Cache Reserve is a large, persistent data store . By pushing a single button in the dashboard, your website’s cacheable content will be written to Cache Reserve. In the same way that builds a hierarchy of caches between your visitors and your origin, Cache Reserve serves as the ultimate that will reserve storage space for your assets for as long as you want. This ensures that your content is served from cache longer, shielding your origin from unneeded egress fees.
How long content in Cache Reserve will be considered “fresh” is determined by Edge Cache TTL setting or Cache-Control headers at your origin, if is not set. After freshness expires, Cloudflare will attempt to revalidate the asset when a subsequent request arrives in Cache Reserve for the asset. This is the same behavior as in Cloudflare’s regular CDN.
The retention period of an asset is how long we will keep the asset in Cache Reserve before marking it for eviction. If an asset is not requested within the retention period, it will be evicted from Cache Reserve. Accessing the asset will extend the retention period by one period. By default, the Cache Reserve retention period is 30 days.
Enable Cache Reserve
To enable Cache Reserve through the dashboard:
If you are an Enterprise customer and are interested in Cache Reserve, contact your account team to get help with your configuration.
Cache Reserve asset eligibility
Not all assets are eligible for Cache Reserve. To be admitted into Cache Reserve, assets must:
- Be cacheable, according to Cloudflare’s standard ,
- Have a freshness time-to-live (TTL) of at least 10 hours (set by any means such as Cache-Control / origin response headers, , , or ),
- Have a Content-Length response header.
- Cache Reserve file limits are the same as . Note that still apply. Assets larger than standard limits will not be stored in the standard CDN cache, so these assets will incur Cache Reserve operations costs far more frequently.
- Origin Range requests are not supported at this time from Cache Reserve.
- Vary for Images is currently not compatible with Cache Reserve.
- Requests to will not use Cache Reserve. Enabling Cache Reserve for the connected zone will use Cache Reserve only for requests not destined for the R2 bucket.
Like the standard CDN, Cache Reserve also uses the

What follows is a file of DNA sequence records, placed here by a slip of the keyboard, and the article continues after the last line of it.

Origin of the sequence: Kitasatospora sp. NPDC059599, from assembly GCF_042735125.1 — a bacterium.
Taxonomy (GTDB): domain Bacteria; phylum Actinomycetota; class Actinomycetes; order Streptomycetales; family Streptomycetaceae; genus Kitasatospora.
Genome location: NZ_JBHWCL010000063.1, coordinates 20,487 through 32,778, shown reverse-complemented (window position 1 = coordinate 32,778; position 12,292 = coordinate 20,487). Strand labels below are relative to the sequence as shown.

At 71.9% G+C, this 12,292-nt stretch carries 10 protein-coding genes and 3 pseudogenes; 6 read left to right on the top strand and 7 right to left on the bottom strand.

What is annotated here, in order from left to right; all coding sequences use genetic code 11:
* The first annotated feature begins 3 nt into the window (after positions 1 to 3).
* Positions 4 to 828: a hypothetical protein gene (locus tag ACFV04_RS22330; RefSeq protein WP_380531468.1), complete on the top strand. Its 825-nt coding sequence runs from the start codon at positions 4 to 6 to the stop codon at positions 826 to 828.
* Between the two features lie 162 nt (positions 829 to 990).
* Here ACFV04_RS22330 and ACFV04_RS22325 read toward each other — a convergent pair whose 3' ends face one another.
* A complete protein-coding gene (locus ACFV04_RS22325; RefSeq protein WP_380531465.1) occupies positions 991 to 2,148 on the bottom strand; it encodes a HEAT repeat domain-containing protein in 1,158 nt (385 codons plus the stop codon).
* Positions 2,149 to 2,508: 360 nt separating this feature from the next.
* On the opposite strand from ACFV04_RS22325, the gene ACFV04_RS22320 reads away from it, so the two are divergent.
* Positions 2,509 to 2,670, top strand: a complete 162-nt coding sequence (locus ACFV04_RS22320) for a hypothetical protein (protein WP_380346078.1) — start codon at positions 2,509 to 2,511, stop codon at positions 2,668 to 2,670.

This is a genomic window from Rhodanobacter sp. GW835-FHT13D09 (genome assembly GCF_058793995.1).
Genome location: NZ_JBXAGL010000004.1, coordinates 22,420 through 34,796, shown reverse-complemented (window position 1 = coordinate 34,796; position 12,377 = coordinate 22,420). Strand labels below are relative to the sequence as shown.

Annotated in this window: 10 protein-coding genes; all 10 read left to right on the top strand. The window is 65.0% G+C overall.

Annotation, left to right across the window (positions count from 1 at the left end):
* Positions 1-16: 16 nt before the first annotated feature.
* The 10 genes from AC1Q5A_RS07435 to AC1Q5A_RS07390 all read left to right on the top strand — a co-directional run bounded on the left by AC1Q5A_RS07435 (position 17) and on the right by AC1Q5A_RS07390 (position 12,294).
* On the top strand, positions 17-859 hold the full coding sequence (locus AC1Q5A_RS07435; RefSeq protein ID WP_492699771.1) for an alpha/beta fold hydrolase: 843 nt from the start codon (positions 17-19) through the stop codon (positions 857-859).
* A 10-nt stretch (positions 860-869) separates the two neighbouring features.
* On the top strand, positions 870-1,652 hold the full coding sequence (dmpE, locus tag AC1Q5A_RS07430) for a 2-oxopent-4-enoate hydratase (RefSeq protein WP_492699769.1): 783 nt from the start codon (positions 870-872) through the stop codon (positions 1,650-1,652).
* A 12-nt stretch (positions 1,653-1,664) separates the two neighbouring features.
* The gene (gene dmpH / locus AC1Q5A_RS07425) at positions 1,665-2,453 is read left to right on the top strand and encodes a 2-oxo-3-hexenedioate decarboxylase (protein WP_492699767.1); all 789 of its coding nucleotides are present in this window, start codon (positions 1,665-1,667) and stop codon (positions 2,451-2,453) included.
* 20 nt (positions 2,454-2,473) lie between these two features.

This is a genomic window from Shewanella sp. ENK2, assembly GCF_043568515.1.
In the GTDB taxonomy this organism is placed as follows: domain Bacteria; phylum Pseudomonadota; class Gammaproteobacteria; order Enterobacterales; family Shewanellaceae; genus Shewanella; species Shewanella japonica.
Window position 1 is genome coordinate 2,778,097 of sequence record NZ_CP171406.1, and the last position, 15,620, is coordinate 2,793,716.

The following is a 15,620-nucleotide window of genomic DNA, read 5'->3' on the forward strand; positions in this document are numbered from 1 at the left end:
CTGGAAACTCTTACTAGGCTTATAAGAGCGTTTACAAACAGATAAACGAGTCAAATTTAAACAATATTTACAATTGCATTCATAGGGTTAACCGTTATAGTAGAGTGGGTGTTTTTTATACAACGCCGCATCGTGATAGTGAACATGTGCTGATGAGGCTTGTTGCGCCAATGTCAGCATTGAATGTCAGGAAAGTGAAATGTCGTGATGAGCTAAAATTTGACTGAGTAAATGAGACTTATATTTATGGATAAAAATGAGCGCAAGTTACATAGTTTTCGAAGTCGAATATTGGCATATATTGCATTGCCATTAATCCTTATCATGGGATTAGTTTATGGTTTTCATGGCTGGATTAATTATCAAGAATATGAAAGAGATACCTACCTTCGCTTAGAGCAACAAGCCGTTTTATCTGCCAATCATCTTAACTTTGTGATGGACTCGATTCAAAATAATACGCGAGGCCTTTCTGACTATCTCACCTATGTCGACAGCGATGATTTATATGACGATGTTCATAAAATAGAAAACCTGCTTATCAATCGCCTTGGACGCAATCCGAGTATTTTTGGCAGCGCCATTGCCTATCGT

cf-cache-status header to indicate cache statuses like
REVALIDATED. Cache Reserve cache misses and hits are factored into the dashboard’s cache hit ratio.
Cache Reserve monthly operations and storage usage are viewable in the dashboard.
Cache Reserve charges based on the total volume of data stored, along with two classes of operations on that data:
In most cases, a cache miss will result in both one class A and one class B operation, and a cache hit will result in one class B operation. Assets larger than 1 GB will incur more operations proportional to their size.
Cache Reserve pricing
|Storage||$0.015 / GB-month|
|Class A Operations (writes)||$4.50 / million requests|
|Class B Operations (reads)||$0.36 / million requests|
Storage is billed using gigabyte-month (GB-month) as the billing metric. A GB-month is calculated by recording total bytes stored for the duration of the month.
- Storing 1 GB for 30 days will be charged as 1 GB-month.
- Storing 2 GB for 15 days will be charged as 1 GB-month.
Operations are performed by Cache Reserve on behalf of the user to write data from the origin to Cache Reserve and to pass that data downstream to other parts of Cloudflare’s network. These operations are managed internally by Cloudflare.
Class A operations (writes)
Class A operations are performed based on cache misses from Cloudflare’s CDN. When a request cannot be served from cache, it will be fetched from the origin and written to cache reserve as well as our edge caches on the way back to the visitor.
Class B operations (reads)
Class B operations are performed when data needs to be fetched from Cache Reserve to respond to a miss in the edge cache.
Asset purges are free operations.
Cache Reserve will also be purged along with edge cache when you send a purge by URL request.
Other purge methods, such as purge by tag, host, prefix, or purge everything will force an attempt to revalidate on the subsequent request for the Cache Reserve asset. Note that assets purged this way will still incur storage costs until their retention TTL expires.
Cache Reserve billing examples
Assuming 1,000 assets (each 1 GB) are written to Cache Reserve at the start of the month and each asset is read 1,000 times, the estimated cost for the month would be:
|Class B Operations||(1,000 assets) * (1,000 reads per asset)||1,000,000||$0.36|
|Class A Operations||(1,000 assets) * (1 write per asset)||1,000||$4.50|
|Storage||(1,000 assets) * (1GB per asset)||1,000 GB-months||$15.00|
(Note the billable quantity is rounded up to the nearest million.)
Assuming 1,000,000 assets (each 1 MB) are in Cache Reserve, and:
- each asset expires and is rewritten into Cache Reserve 1 time per day
- each asset is read 2 times per day
the estimated cost for the month would be:
|Class B Operations||(1,000,000 assets) * (2 reads per day) * (30 days)||60,000,000||$21.60|
|Class A Operations||(1,000,000 assets) * (1 write per day) * (30 days)||30,000,000||$135.00|
|Storage||(1,000,000 assets) * (1MB per asset)||1,000 GB-months||$15.00|
Tips and best practices
Cache Reserve should be used with enabled. Cache Reserve is designed for use with Tiered Cache enabled for maximum origin shielding. Using Cache Reserve without Tiered Cache may result in higher storage operation costs. Enabling Cache Reserve via the Cloudflare dashboard will check and provide a warning if you try to use Cache Reserve without Tiered Cache enabled.